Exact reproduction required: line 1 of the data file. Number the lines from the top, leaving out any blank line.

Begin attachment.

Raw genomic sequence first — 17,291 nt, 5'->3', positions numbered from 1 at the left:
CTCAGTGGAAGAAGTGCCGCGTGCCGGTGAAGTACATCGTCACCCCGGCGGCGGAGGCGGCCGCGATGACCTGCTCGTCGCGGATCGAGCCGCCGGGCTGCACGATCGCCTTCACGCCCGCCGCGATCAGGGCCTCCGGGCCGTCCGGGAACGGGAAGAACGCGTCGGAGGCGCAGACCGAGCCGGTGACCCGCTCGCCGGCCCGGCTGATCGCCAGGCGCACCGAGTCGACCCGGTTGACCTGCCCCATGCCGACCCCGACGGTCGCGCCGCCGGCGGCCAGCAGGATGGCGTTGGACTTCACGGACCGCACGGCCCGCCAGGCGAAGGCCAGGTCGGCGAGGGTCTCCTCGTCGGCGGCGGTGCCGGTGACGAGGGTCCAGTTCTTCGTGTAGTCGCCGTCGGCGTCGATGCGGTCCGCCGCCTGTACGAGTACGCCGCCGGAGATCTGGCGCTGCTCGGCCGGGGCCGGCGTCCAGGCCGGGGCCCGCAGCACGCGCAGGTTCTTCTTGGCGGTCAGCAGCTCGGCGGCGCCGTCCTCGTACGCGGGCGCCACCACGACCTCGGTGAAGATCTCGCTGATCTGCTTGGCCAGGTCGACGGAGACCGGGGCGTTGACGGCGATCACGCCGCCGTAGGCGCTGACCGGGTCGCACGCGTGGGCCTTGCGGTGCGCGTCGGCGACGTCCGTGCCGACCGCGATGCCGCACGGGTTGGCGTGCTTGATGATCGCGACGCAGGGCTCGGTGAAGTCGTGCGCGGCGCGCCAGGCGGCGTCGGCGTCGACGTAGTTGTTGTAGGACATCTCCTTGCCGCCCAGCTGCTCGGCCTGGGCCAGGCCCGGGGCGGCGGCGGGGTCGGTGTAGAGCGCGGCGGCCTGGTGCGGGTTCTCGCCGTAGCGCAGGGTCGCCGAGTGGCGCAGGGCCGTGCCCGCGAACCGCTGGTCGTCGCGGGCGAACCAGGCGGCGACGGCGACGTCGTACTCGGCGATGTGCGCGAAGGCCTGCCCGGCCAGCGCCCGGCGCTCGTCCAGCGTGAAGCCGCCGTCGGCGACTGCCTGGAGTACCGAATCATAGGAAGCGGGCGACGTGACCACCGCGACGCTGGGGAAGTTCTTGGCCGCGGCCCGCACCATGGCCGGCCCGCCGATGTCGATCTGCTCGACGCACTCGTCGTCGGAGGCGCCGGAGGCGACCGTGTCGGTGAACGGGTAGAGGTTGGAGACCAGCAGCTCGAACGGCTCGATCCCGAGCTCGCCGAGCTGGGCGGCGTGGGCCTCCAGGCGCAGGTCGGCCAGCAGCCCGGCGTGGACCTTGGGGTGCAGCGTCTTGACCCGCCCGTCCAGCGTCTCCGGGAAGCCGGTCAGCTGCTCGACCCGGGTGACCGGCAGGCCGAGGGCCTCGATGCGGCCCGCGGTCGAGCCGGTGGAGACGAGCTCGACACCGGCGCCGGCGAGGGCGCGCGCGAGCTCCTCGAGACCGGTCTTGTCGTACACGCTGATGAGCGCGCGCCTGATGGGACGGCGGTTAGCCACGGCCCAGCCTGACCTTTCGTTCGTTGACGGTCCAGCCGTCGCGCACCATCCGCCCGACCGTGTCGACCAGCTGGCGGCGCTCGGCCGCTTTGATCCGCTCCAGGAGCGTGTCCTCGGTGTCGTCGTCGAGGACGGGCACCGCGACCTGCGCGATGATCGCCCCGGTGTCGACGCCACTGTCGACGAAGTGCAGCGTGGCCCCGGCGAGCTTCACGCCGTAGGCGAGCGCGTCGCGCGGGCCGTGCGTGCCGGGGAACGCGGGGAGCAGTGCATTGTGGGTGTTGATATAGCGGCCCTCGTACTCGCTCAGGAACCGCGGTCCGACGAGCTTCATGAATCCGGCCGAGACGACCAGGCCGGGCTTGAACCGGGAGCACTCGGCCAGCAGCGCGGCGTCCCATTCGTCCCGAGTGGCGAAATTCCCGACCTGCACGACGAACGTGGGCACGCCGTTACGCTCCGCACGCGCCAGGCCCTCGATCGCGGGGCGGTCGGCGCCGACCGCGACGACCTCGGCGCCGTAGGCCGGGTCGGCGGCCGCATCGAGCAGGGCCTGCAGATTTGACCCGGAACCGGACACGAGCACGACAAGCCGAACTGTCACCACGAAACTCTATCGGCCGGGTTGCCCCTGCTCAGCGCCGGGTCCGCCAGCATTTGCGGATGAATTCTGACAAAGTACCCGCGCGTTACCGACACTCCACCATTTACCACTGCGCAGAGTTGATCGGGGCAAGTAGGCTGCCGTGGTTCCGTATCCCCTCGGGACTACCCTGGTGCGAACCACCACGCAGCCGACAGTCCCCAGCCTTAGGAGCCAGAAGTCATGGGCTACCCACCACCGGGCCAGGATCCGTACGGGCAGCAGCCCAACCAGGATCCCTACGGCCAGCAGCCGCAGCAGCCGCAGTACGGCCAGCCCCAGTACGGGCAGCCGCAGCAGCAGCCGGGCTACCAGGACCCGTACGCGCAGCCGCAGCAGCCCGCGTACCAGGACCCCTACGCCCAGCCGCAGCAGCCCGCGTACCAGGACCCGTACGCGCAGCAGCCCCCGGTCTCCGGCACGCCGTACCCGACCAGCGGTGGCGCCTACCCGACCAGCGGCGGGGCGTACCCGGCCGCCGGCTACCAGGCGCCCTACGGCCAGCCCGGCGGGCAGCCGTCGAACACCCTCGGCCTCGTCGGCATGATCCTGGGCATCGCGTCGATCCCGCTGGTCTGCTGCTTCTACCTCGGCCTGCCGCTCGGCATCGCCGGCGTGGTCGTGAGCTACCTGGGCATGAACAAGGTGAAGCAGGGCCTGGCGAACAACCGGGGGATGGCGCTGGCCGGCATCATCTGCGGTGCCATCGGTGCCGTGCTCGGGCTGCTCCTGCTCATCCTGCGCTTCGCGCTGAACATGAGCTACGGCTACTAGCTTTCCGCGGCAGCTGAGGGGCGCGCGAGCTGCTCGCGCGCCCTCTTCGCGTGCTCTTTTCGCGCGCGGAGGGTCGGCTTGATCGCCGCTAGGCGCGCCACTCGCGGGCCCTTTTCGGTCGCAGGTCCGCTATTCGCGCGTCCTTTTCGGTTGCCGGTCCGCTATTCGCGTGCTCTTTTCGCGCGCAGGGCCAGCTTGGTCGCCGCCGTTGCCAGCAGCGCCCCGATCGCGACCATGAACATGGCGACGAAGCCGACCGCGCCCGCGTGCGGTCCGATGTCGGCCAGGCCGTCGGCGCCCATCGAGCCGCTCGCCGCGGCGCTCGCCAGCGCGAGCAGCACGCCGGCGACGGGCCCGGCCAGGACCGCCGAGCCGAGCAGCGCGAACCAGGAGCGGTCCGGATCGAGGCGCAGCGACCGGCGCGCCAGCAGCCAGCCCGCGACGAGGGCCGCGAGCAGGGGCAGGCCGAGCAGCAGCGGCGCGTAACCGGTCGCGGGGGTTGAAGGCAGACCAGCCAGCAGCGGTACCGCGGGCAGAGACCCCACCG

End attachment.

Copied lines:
Raw genomic sequence first — 17,291 nt, 5'->3', positions numbered from 1 at the left: